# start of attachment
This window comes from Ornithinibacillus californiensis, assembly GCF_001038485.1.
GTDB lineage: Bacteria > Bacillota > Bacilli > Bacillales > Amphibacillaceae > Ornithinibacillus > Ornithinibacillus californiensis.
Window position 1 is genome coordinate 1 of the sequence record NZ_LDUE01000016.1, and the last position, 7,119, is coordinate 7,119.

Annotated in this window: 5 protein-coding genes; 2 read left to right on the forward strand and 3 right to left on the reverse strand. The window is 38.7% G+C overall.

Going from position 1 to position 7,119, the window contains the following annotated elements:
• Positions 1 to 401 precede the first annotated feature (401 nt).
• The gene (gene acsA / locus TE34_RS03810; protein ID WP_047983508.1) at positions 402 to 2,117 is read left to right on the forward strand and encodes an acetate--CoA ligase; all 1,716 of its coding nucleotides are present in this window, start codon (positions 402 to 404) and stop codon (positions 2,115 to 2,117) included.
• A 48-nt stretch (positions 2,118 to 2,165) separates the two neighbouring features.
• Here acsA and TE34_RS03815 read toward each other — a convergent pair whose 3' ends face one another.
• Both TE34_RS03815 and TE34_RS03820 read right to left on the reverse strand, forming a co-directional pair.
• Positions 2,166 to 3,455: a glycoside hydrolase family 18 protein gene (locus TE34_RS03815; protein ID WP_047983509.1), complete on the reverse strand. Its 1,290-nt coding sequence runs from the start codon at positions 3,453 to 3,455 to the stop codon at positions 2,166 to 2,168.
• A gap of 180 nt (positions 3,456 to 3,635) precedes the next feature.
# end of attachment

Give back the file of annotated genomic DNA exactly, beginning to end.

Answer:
This window comes from Ornithinibacillus californiensis, assembly GCF_001038485.1.
GTDB lineage: Bacteria > Bacillota > Bacilli > Bacillales > Amphibacillaceae > Ornithinibacillus > Ornithinibacillus californiensis.
Window position 1 is genome coordinate 1 of the sequence record NZ_LDUE01000016.1, and the last position, 7,119, is coordinate 7,119.

Annotated in this window: 5 protein-coding genes; 2 read left to right on the forward strand and 3 right to left on the reverse strand. The window is 38.7% G+C overall.

Going from position 1 to position 7,119, the window contains the following annotated elements:
• Positions 1 to 401 precede the first annotated feature (401 nt).
• The gene (gene acsA / locus TE34_RS03810; protein ID WP_047983508.1) at positions 402 to 2,117 is read left to right on the forward strand and encodes an acetate--CoA ligase; all 1,716 of its coding nucleotides are present in this window, start codon (positions 402 to 404) and stop codon (positions 2,115 to 2,117) included.
• A 48-nt stretch (positions 2,118 to 2,165) separates the two neighbouring features.
• Here acsA and TE34_RS03815 read toward each other — a convergent pair whose 3' ends face one another.
• Both TE34_RS03815 and TE34_RS03820 read right to left on the reverse strand, forming a co-directional pair.
• Positions 2,166 to 3,455: a glycoside hydrolase family 18 protein gene (locus TE34_RS03815; protein ID WP_047983509.1), complete on the reverse strand. Its 1,290-nt coding sequence runs from the start codon at positions 3,453 to 3,455 to the stop codon at positions 2,166 to 2,168.
• A gap of 180 nt (positions 3,456 to 3,635) precedes the next feature.